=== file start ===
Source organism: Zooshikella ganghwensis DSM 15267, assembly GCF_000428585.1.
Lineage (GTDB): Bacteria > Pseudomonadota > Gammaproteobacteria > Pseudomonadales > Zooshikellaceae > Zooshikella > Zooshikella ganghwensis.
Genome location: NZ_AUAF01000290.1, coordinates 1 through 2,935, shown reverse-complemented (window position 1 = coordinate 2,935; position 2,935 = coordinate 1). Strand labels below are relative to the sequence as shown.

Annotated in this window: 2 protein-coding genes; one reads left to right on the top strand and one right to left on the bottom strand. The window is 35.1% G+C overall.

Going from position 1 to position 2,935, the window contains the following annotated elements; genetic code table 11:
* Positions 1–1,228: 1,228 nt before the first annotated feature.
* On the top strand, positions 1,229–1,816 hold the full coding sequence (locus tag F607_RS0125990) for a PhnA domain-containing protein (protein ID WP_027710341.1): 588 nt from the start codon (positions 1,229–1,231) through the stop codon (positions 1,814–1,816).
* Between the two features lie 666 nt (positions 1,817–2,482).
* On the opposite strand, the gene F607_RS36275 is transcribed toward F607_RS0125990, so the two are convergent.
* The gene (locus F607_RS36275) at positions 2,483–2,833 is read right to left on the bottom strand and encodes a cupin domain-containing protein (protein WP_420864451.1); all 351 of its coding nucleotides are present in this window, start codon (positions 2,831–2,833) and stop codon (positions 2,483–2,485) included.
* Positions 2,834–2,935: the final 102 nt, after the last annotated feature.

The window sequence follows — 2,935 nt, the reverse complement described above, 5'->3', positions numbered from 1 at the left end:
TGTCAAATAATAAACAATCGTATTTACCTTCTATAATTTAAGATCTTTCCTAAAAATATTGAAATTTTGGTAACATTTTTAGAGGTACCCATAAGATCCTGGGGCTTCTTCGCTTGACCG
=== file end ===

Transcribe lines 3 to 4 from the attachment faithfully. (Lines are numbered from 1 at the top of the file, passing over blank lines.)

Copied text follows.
Genome location: NZ_AUAF01000290.1, coordinates 1 through 2,935, shown reverse-complemented (window position 1 = coordinate 2,935; position 2,935 = coordinate 1). Strand labels below are relative to the sequence as shown.

Annotated in this window: 2 protein-coding genes; one reads left to right on the top strand and one right to left on the bottom strand. The window is 35.1% G+C overall.